The story is suffused with immense sadness as Richards, looking back, tries to make sense of his life with (and apart from) Dennis. He is "still living in Ogden in a group home. He doesn't have much of a life now because most of his mind is gone. … My hope now, Dennis, is that I will be with you until the end."
Thursday, August 16, 2018
Chico State University grad Brian Johnson is now Assistant Professor of Humanities at Cuyahoga Community College, in Cleveland, Ohio where he teaches American literature and popular culture.
In a new book he examines with scholarly precision the roots of what has become commonplace in the internet age, reflected in "Godwin's Law," which asserts that any online discussion (about anything at all), if it goes on long enough, will inevitably usher in some comparison to Adolf Hitler.
Johnson argues that such comparisons have lost their original meaning. "Historically," he writes, "the Nazis were defeated in 1945, but rhetorically they continue on through analogy until today. Each incarnation of their reference has altered their definition subtly so that Nazis now can refer to totalitarian politics, a drive toward world domination, racism, … irresponsible science, … feminist excesses, warlike attitudes"--the list goes on. Yet "what is the nature of Nazi evil if it isn't the Holocaust?"
"The Nazi Card" ($85 in hardcover from Lexington Books) traces "Nazi comparisons at the beginning of the Cold War," as the subtitle says, ranging not only through the age of the anti-Communist "Red Scare," and the Black Power and the Civil Rights movements, but also developments in the twenty-first century.
Focusing primarily on Nazi analogies in American film (such as Charlie Chaplin's rendition of "Adenoid Hynkel" in "The Great Dictator" of 1940 and Peter Sellers as "Dr. Strangelove" in 1964), the book finds that even after the horror of the death camps entered public consciousness, the Nazi analogy, representing absolute evil, has been over time sundered from the actual "egregious crimes" of the Hitler regime.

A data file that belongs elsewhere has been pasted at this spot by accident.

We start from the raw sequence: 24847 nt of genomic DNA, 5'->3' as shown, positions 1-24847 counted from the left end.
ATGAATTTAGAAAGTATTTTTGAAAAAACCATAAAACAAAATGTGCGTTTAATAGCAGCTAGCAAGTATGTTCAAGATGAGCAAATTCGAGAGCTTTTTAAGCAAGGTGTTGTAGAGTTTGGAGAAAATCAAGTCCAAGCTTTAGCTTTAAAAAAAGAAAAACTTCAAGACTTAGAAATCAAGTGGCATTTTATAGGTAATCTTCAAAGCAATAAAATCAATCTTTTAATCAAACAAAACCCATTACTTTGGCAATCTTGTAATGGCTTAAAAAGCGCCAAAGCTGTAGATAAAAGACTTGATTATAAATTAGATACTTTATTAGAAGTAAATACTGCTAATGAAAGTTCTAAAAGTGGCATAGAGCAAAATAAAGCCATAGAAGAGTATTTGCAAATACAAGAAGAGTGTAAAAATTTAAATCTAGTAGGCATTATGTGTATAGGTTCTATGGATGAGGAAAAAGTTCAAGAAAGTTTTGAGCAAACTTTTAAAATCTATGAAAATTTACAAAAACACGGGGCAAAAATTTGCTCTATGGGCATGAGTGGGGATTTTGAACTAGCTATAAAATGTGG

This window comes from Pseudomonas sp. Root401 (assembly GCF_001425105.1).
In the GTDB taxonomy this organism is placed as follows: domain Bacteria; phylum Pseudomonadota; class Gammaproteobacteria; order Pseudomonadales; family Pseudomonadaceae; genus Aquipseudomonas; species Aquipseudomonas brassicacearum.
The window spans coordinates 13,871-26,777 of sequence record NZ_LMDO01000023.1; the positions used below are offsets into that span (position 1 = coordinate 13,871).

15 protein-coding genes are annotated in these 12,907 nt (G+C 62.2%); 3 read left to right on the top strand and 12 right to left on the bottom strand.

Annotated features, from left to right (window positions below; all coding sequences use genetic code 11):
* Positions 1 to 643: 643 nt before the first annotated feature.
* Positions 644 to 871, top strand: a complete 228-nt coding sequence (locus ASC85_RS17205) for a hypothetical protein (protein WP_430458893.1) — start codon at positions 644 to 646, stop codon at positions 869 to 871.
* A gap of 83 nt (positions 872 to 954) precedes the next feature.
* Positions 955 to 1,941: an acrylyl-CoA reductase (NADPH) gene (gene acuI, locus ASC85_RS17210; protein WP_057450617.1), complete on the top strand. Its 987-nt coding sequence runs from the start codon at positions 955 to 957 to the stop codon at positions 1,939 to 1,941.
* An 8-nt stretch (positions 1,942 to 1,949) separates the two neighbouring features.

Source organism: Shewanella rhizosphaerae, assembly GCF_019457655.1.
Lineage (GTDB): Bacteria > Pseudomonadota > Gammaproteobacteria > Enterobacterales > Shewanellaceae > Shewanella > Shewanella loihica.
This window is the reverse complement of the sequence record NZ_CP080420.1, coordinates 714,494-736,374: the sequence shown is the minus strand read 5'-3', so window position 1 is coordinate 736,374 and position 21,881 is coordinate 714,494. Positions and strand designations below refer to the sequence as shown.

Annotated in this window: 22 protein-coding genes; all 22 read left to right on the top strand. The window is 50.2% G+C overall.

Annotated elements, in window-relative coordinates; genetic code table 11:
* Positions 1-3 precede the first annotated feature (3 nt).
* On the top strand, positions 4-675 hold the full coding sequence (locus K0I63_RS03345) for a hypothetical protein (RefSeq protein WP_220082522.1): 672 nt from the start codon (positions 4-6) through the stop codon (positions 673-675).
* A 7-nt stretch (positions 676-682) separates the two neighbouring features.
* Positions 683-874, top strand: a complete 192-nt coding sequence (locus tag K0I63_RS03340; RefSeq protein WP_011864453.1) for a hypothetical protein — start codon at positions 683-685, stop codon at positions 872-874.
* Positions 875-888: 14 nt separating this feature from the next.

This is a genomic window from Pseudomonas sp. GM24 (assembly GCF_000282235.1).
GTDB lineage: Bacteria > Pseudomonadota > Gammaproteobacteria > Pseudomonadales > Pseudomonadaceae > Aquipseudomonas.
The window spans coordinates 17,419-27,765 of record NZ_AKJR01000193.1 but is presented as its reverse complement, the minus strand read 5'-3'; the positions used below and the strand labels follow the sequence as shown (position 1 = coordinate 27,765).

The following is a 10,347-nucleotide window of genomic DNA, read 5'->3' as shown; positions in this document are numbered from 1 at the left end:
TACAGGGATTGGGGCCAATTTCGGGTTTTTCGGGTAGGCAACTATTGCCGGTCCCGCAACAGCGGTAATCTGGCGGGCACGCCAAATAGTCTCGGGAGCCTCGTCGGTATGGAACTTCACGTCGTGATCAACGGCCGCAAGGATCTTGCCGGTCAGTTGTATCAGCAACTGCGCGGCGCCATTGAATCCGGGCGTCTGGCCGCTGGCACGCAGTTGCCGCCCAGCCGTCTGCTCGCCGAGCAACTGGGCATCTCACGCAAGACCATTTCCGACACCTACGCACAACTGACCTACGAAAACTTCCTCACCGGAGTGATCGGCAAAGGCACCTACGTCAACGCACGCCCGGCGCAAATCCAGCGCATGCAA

Applications of the Nazi analogy grow more and more arbitrary in popular culture, Johnson maintains, even when better analogies are available. "Why aren't Communists, better armed and a more imminent threat, a better description of a present menace than the Nazis, who were long ago defeated?" And, at times, "analogies to Nazism were employed to justify, not condemn, harassment of Jewish-Americans."
The bottom line for Johnson is that the misuse of Nazi analogies impedes careful moral reasoning. There is danger that the abundance of arbitrary Nazi comparisons may tempt us to forget what really happened.
Thursday, August 09, 2018
"I grew up in Corning," writes Tony Palermo. "Everyone there, including my own family, are good, hardworking loving people." But after "a very tough break-up" at 19 he was plunged into sadness and depression and didn't ask his family for help. Perhaps, he thought, they wouldn't understand.
He studied business at Butte College and moved up the ladder to a managerial position with Media News Group (the parent of this newspaper) but lasting happiness proved elusive. By age 36 it seemed clear that nothing would stop the emotional roller coaster. "As far as I was concerned, all my energy for the last 16 years had been expended in a continual effort to keep the darkness at bay."
Things began to change when he "decided to work with a life coach." Palermo learned "how to productively manage my negative thoughts … learning how to turn my negative thoughts into positive thoughts." The affirmations of self-love he practiced began to have an effect.
Palermo himself became a life coach (tonypalermolifecoach.com) and what he teaches is embodied in "Positive Thoughts Will Change Your Life: A Handbook For Personal Transformation"($9.99 in paperback from CreateSpace; also for Amazon Kindle).
Central chapters focus on changing negative thoughts to positive ones. "One of the most commonly-used healing methodologies of this New Age are affirmations … something you say to yourself repeatedly." The affirmation "validates the precise role that thoughts and emotions play in creating our lives."
The idea is to avoid negative affirmations ("I hate school") and embrace positive ones ("I'm a good student"). "If we focus on positive thoughts," Palermo writes, "the universe rallies round us, ushering in our deepest dreams."
In line with New Age teaching, affirmations are seen as a creative force. They require one to "consciously do what aligns with and supports the manifestation of your affirmations" knowing that "the universe will support me in every way." Separate chapters are devoted to forgiveness, relationships, and health.
Those who do not subscribe to New Age metaphysics can nevertheless affirm with Palermo the importance of cultivating appropriate habits of life and, as he has learned, to let others help.
"The heart is built for sharing."